Tuesday, February 27, 2007

The crucial importance of time, again

I was reading Ralph McInerny's What Went Wrong with Vatican II (Sophia Institute Press, 1998) and came to his narrative about the publication of and response to Humanae Vitae, the 1968 encyclical in which Pope Paul VI recommitted the Catholic Church to its traditional teachings against contraception. Fittingly, the chapter is called "The Year the Church Fell Apart." A little while back I wrote on how crucially important time can be in human activity, notably in warfare and in the collisions of Christianity with secular society, and how Christians can succumb to a peculiar form of overconfidence and complacence. In the story of Humanae Vitae we see another disastrous example of good intentions getting completely overwhelmed by the sometimes-fatal results of delay.

Oral contraceptives were becoming widely available in the U.S. and parts of Europe in the early-to-mid-1960's, as Vatican II was taking place. Pope John XXIII knew that the Church would have to grapple with the issues raised by this new technology, but he didn't allow the question to come before the assembled Council. Instead, he reserved it for his own study, in which he would be aided by a commission of scholars. A papal pronouncement would follow when the work was done.

But John XXIII died during the Council, long before he could finish. Paul VI expanded the advisory group and took up the work. Not to come down on poor Pope Paul too hard, but this was when things got out of hand. Months went by after the Council disbanded, then a year, then two, and there was no pronouncement. Some Catholic theologians were weighing in, invited and uninvited, on the side of dropping the longstanding opposition to artificial birth control, and the longer they did so without contradiction from the Vatican, the more it seemed that major changes were, indeed, in the works. Otherwise, why would things be taking so long? Rank-and-file married Catholics were getting conflicting advice from their parish priests, and some priests were getting ambiguous signals from their bishops. Theologians who had argued for a loosening of the traditional opposition felt confident that their voices had been decisive, and looked forward to greeting their anticipated victory over the traditionalists with the easy grace of good sportsmen.

Then Humanae Vitae was published, and it became clear that there were going to be no changes, after all.

The you-know-what really hit the fan then. Some theologians and academics rose in open revolt; some Catholic universities declared that the encyclical wasn't binding upon them. Some of those rank-and-file Catholics who had started using contraception in anticipation of change just quietly gave up on following their Church's teachings. It was the harbinger of much of a similar nature that was to come.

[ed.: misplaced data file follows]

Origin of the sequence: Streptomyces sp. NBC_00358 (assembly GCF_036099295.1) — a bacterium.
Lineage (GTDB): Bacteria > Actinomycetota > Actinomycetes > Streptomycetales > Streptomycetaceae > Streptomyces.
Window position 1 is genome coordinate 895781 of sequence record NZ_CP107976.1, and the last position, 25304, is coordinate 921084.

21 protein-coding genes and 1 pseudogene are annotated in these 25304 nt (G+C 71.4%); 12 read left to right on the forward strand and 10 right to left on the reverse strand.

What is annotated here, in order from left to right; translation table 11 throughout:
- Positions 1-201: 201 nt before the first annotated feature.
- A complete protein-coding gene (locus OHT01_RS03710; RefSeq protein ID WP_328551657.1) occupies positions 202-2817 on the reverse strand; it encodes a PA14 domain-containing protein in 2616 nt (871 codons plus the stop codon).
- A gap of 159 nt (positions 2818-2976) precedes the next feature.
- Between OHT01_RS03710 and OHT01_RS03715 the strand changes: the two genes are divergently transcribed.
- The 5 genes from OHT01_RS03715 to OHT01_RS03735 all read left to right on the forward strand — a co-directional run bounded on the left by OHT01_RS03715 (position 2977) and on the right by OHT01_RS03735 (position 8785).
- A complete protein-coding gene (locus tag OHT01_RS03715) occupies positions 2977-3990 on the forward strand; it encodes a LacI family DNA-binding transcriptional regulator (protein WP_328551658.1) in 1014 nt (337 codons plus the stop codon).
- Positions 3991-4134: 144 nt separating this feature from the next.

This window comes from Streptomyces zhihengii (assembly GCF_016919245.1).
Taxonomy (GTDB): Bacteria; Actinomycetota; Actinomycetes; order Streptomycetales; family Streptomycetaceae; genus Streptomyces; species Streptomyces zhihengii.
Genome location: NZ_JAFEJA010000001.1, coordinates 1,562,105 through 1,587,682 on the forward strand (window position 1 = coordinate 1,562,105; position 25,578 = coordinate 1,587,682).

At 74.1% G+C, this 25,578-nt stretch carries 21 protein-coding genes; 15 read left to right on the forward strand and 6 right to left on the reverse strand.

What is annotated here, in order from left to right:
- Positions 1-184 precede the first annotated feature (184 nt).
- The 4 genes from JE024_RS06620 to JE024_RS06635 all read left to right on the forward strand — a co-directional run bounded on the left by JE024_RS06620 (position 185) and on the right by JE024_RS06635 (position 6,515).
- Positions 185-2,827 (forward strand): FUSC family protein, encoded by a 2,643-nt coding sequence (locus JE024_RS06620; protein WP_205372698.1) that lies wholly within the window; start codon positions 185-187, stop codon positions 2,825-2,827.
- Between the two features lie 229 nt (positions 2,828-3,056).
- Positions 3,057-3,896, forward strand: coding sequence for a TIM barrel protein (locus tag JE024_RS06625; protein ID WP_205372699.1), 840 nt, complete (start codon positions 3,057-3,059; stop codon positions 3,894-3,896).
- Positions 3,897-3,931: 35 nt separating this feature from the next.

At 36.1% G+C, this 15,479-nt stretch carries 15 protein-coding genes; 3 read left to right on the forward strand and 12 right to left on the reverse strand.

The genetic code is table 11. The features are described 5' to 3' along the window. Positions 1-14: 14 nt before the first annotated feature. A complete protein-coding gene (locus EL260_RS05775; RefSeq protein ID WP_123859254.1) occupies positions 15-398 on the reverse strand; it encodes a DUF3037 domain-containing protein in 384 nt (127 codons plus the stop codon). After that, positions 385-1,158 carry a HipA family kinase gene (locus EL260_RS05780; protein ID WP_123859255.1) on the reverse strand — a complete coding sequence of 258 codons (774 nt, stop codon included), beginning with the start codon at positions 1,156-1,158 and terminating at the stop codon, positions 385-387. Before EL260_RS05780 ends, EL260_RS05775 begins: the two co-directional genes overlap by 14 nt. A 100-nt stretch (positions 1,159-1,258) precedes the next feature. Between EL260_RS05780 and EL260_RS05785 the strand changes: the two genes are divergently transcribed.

Two things were at work there, which both Popes should have taken into account in gauging the amount of time they had to make a decision.

First, in the case of the academics, it was the natural tendency to assume that the years of study and deliberation could be necessary only if a major change was being defined, and to relish the triumph they anticipated; and the boomerang of bitter disappointment when those confident hopes were dashed.

Second, in the case of ordinary Catholics, it was the natural tendency to hope that their lives would somehow get easier and more "normal" when compared with their non-Catholic neighbors. Sexual mores were in flux, societal props to traditional behavior were falling apart, and temptation was all around them.

Both these tendencies, if we generalize them a little, aren't exclusive to the Catholic Church; they're ordinary things that happen in every human organization. They're known to every executive in every successful corporation.

The simple lesson is that as soon as people know that change to a law or regulation is under active consideration, a clock starts ticking. I don't care that it's the Catholic Church, guided by the Holy Spirit, against which the gates of Hell will not prevail, etc., etc. Leaders don't have an unlimited time to decide what to do. At some point, whose identification is part of the art of leadership, people are going to start drawing their own conclusions and acting on their own. If you, as a leader, delay beyond that point, you begin to lose control of the situation, and of your organization.

It's bad enough when that results in a failed product or lost jobs. It's much worse when souls are at stake.

What if Humanae Vitae, with its forthright, eminently logical rededication of the Church to its constant teaching, had come out in 1965, and nipped all that doubt and uncertainty and pride in the bud? We'll never know.

Contraception. In vitro fertilization. Sexual misconduct by priests. All of these challenges have been handled badly by the Church because those in charge of making decisions wanted a few more years to study the problem (or, in the latter case, sometimes to move the problem to another parish). And all of them have been disasters. If there has been a benefit to this pattern of delay that outweighs the terrible price it has exacted on the Body of Christ, I sure can't see it.